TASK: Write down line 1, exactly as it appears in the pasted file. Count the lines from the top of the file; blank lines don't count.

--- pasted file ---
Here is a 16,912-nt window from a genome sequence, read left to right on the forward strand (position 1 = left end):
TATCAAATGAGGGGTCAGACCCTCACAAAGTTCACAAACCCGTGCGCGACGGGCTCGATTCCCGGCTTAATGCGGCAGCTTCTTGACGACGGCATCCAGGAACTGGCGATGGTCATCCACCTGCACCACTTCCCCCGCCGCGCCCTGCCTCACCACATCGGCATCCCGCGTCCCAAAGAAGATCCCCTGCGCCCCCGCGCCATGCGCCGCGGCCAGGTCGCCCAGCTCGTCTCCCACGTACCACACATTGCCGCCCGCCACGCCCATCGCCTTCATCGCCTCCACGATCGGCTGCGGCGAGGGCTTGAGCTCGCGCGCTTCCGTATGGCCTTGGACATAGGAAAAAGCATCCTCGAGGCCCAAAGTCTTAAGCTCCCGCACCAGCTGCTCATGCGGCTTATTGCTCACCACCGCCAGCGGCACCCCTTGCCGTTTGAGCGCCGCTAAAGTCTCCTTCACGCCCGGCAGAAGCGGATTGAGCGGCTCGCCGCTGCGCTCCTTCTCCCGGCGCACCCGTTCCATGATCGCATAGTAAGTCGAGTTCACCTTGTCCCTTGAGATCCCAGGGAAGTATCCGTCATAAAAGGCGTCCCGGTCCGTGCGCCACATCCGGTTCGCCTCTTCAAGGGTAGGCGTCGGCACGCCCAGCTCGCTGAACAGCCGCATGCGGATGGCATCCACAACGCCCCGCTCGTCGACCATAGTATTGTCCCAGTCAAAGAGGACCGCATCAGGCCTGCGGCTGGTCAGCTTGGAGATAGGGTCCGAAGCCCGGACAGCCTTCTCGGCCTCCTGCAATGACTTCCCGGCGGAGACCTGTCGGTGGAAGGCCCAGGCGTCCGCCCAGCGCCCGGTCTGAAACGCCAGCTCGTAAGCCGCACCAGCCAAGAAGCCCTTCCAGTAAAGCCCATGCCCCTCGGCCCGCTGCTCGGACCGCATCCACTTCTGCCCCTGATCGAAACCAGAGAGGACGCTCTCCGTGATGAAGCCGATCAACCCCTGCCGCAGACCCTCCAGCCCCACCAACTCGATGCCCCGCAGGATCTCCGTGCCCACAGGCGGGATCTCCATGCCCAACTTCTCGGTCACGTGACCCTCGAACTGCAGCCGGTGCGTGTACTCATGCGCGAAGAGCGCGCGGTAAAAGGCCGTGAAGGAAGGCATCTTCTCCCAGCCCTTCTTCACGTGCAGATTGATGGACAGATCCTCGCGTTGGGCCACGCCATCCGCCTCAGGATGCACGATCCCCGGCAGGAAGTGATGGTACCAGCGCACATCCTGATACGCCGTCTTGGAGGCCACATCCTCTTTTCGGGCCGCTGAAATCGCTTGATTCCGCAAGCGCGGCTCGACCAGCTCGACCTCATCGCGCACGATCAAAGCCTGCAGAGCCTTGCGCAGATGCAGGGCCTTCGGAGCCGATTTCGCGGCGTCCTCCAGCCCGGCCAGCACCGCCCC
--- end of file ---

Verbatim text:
Here is a 16,912-nt window from a genome sequence, read left to right on the forward strand (position 1 = left end):